Analyzing Hostile Police Encounters

Chris Smith, Assistant Professor

Most encounters between law enforcement officers and civilians do not result in fatalities, but police officers killed 1,145 people during 2015. Were these fatal shootings predictable outcomes of an already problematic system? In a criminal justice system already fraught with racial and class bias, the answer to that question is unclear. But Chris Smith, a UC Davis assistant professor of sociology, and members of her research team are trying to improve understanding of the broader context of hostile encounters between police and civilians and the sequence of policing events that lead to fatal and nonfatal outcomes. Smith is an authority on crime and inequality, feminist criminology, historical research methods, social network analysis, sociology of gender, and urban sociology. The goal of this research study is to analyze organizational effects, spatial effects, sequence effects, dyadic effects, and racial and class bias in police shootings in the United States in order to contribute to a national conversation that currently has very little empirical evidence.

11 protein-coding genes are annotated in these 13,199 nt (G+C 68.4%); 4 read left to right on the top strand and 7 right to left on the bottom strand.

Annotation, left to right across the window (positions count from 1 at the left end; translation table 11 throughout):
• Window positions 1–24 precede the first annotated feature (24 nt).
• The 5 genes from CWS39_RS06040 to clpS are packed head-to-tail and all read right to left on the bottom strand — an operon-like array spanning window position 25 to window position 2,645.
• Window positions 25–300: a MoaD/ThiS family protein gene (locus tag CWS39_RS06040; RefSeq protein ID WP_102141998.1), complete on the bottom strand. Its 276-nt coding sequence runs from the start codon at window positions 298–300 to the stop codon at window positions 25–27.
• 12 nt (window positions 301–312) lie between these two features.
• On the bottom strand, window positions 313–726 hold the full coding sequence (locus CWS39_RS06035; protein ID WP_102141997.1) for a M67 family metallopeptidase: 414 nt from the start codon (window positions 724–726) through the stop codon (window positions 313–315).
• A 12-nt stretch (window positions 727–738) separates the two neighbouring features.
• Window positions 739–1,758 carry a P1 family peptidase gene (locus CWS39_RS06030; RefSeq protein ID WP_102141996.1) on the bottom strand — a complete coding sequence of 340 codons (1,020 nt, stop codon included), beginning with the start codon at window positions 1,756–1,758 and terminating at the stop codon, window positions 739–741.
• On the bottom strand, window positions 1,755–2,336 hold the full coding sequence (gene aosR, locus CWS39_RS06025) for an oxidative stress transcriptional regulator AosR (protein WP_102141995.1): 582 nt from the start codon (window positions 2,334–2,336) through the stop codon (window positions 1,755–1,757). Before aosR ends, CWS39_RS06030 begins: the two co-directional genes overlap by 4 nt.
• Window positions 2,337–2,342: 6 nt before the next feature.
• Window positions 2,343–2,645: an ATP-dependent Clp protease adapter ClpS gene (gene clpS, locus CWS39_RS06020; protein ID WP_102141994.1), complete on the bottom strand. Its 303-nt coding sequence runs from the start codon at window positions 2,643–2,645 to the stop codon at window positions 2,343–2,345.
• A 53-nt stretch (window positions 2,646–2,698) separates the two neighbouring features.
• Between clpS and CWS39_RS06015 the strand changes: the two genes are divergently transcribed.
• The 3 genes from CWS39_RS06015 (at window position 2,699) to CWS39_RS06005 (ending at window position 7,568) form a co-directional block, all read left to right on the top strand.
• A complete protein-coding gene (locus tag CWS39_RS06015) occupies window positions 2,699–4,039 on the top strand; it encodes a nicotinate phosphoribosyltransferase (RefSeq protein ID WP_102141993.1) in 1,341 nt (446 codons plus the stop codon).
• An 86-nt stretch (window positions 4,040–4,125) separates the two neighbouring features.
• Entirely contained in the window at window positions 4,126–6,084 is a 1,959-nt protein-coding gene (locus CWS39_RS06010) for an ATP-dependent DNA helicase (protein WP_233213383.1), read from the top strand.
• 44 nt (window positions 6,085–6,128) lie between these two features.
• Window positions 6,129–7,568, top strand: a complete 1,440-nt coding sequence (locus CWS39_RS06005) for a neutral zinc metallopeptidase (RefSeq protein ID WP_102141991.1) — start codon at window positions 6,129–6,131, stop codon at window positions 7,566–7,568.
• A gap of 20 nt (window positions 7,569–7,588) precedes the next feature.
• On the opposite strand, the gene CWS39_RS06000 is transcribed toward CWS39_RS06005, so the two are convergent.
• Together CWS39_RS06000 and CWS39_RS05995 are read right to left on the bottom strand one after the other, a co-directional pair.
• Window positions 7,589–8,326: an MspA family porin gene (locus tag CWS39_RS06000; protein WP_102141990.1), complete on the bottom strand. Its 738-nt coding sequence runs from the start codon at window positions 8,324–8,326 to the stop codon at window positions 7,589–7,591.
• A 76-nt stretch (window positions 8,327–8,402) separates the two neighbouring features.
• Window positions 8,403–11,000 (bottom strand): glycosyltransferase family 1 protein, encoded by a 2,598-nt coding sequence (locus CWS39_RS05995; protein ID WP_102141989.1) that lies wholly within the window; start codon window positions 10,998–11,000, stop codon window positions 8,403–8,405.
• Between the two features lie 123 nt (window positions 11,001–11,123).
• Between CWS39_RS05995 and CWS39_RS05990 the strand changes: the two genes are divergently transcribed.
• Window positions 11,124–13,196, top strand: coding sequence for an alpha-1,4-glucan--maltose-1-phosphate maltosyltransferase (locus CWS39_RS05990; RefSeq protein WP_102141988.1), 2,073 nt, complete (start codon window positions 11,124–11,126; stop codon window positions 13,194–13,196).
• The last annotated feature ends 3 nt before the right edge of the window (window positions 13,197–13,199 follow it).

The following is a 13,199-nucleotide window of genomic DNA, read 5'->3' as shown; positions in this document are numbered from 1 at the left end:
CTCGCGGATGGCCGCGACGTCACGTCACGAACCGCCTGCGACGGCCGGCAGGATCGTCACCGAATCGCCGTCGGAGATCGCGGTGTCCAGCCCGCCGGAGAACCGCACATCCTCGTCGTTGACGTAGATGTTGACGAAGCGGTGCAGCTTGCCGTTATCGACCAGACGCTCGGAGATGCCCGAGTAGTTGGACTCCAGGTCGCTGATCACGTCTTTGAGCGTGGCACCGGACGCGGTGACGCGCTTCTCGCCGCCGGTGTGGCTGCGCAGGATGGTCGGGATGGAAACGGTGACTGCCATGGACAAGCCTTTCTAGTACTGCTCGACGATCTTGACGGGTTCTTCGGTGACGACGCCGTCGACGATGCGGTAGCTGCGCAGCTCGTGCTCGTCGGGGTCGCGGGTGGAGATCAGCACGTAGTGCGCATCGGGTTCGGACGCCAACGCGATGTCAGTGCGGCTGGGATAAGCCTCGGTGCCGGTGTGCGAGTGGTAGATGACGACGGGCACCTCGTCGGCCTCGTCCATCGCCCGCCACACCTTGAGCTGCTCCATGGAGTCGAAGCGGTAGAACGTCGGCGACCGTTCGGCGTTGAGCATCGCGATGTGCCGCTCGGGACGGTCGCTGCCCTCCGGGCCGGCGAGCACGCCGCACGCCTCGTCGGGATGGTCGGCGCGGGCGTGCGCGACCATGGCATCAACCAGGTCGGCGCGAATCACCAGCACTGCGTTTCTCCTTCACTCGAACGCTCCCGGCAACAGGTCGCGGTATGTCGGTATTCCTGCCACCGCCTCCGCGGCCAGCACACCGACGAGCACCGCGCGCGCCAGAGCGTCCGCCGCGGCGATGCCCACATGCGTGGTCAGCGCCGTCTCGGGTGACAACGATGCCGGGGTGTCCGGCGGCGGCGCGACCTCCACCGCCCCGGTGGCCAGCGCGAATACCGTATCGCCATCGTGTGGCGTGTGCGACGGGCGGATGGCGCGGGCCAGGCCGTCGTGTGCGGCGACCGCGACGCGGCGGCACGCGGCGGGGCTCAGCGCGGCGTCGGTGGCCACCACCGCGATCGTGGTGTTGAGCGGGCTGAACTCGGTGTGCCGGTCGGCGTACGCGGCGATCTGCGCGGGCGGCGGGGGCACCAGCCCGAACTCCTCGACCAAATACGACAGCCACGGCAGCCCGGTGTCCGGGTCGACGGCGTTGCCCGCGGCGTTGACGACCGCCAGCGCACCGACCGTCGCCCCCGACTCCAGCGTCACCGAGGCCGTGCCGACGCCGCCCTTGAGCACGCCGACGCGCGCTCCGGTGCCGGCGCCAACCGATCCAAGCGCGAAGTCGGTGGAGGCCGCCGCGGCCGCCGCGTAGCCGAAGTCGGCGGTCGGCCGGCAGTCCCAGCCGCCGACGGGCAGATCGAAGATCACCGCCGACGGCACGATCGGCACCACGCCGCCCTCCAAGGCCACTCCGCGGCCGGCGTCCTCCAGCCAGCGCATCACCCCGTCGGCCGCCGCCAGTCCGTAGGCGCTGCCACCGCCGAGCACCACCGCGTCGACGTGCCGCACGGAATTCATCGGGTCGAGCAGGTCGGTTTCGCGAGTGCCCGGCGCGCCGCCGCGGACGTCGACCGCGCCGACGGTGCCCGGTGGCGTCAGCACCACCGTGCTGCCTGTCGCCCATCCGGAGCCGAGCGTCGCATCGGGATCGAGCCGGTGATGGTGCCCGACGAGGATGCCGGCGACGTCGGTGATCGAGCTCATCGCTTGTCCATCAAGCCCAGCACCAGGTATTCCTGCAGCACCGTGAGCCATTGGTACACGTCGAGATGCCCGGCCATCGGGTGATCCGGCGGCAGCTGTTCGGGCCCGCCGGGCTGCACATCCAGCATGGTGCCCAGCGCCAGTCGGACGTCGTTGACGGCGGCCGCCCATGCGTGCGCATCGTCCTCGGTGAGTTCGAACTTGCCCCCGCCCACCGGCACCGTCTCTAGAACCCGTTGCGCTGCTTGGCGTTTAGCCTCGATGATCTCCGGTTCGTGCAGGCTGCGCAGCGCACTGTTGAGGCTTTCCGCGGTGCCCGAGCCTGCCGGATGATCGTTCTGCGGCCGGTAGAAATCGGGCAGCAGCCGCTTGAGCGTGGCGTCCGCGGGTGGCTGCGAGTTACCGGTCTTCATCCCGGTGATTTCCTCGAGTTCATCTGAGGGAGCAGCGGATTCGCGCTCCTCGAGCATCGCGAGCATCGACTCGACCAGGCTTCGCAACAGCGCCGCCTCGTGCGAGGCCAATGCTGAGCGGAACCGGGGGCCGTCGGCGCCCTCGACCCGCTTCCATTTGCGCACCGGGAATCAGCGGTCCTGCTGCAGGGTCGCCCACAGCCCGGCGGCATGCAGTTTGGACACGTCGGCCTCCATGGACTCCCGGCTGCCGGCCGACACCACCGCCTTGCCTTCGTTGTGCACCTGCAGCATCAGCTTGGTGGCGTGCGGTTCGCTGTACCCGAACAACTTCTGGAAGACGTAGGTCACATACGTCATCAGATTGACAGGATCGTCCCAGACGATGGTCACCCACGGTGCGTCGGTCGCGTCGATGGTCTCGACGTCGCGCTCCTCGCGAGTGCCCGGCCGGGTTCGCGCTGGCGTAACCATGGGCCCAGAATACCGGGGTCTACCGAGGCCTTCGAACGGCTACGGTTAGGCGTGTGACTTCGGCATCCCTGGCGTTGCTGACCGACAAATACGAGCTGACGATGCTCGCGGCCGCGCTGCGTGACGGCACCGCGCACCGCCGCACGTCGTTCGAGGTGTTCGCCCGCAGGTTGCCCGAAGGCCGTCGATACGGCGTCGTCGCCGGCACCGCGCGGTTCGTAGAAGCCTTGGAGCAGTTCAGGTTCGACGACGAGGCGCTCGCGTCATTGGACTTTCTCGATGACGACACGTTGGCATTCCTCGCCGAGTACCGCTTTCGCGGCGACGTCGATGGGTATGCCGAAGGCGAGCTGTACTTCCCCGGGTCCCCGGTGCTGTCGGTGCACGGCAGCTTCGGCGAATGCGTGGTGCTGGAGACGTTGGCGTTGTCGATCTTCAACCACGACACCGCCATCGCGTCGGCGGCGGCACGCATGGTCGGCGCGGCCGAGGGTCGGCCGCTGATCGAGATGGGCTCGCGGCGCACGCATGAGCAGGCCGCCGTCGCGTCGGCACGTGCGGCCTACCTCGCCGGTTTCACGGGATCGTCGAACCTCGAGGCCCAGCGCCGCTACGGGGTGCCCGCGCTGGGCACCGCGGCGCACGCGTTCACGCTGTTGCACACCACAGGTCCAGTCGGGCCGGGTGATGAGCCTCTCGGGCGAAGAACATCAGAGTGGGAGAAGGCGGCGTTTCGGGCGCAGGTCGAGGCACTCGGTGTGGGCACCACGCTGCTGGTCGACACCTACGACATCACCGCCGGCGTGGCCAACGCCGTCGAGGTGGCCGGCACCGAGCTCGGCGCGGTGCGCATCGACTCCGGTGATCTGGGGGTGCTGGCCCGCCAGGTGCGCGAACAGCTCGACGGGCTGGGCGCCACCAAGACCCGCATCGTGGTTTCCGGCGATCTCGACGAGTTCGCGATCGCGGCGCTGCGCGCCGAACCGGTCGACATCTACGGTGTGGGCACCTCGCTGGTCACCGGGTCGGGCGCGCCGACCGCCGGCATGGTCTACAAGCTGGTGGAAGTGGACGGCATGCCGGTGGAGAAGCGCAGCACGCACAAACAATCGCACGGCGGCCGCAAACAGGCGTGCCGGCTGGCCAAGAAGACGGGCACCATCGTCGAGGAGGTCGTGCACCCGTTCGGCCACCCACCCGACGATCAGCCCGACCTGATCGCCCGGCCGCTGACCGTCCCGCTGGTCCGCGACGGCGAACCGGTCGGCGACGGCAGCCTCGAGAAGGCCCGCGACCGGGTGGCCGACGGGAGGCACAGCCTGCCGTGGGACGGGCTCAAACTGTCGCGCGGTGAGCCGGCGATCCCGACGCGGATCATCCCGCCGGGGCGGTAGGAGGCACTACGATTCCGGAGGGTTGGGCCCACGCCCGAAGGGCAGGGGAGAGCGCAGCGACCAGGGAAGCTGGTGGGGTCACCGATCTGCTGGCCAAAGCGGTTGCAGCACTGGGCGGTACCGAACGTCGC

Official data on police shootings are incomplete, and the U.S. does not have a census of police shootings. Building from police shooting data collection sources — including "The Counted" database compiled by the British newspaper The Guardian — Smith's research team is creating a database that includes detailed information on fatal police shootings and comparative cases of nonfatal police shootings. They are organizing and coding 11,638 news articles collected from daily news searches in 2015 to complete this comprehensive database. In addition to the 1,145 events in which police killed civilians, they have identified 1,266 hostile events between police officers and civilians that did not result in fatal outcomes. Smith and her colleagues believe that their data analysis, funded through a grant from the UC Davis Institute for Social Sciences, will advance understanding of the dynamics of police encounters that exhibit potential for violence.